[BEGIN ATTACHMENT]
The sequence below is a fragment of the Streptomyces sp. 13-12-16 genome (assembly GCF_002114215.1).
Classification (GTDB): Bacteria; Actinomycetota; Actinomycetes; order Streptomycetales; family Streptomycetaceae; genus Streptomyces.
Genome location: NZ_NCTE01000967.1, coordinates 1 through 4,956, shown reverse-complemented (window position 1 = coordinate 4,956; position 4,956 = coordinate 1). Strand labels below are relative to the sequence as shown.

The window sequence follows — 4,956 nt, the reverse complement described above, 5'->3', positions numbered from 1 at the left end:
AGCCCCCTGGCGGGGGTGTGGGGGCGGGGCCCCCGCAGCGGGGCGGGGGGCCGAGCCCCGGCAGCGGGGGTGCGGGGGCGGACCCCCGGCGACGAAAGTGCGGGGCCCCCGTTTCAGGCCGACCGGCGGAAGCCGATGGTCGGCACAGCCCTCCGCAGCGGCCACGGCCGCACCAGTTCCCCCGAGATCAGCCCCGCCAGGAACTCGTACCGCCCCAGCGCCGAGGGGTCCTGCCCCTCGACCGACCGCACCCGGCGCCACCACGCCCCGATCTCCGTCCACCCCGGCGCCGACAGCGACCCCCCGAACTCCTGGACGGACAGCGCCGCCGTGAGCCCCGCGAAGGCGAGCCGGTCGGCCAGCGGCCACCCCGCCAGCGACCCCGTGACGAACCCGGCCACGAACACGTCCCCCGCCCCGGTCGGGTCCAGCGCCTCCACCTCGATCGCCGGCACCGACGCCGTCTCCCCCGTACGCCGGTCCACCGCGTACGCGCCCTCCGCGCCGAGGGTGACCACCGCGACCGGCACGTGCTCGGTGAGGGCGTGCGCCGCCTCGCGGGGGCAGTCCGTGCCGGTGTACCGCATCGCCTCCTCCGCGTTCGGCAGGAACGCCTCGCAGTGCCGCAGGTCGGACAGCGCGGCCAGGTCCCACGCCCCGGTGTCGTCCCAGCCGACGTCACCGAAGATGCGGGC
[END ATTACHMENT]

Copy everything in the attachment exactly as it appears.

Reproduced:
The sequence below is a fragment of the Streptomyces sp. 13-12-16 genome (assembly GCF_002114215.1).
Classification (GTDB): Bacteria; Actinomycetota; Actinomycetes; order Streptomycetales; family Streptomycetaceae; genus Streptomyces.
Genome location: NZ_NCTE01000967.1, coordinates 1 through 4,956, shown reverse-complemented (window position 1 = coordinate 4,956; position 4,956 = coordinate 1). Strand labels below are relative to the sequence as shown.

The window sequence follows — 4,956 nt, the reverse complement described above, 5'->3', positions numbered from 1 at the left end:
AGCCCCCTGGCGGGGGTGTGGGGGCGGGGCCCCCGCAGCGGGGCGGGGGGCCGAGCCCCGGCAGCGGGGGTGCGGGGGCGGACCCCCGGCGACGAAAGTGCGGGGCCCCCGTTTCAGGCCGACCGGCGGAAGCCGATGGTCGGCACAGCCCTCCGCAGCGGCCACGGCCGCACCAGTTCCCCCGAGATCAGCCCCGCCAGGAACTCGTACCGCCCCAGCGCCGAGGGGTCCTGCCCCTCGACCGACCGCACCCGGCGCCACCACGCCCCGATCTCCGTCCACCCCGGCGCCGACAGCGACCCCCCGAACTCCTGGACGGACAGCGCCGCCGTGAGCCCCGCGAAGGCGAGCCGGTCGGCCAGCGGCCACCCCGCCAGCGACCCCGTGACGAACCCGGCCACGAACACGTCCCCCGCCCCGGTCGGGTCCAGCGCCTCCACCTCGATCGCCGGCACCGACGCCGTCTCCCCCGTACGCCGGTCCACCGCGTACGCGCCCTCCGCGCCGAGGGTGACCACCGCGACCGGCACGTGCTCGGTGAGGGCGTGCGCCGCCTCGCGGGGGCAGTCCGTGCCGGTGTACCGCATCGCCTCCTCCGCGTTCGGCAGGAACGCCTCGCAGTGCCGCAGGTCGGACAGCGCGGCCAGGTCCCACGCCCCGGTGTCGTCCCAGCCGACGTCACCGAAGATGCGGGC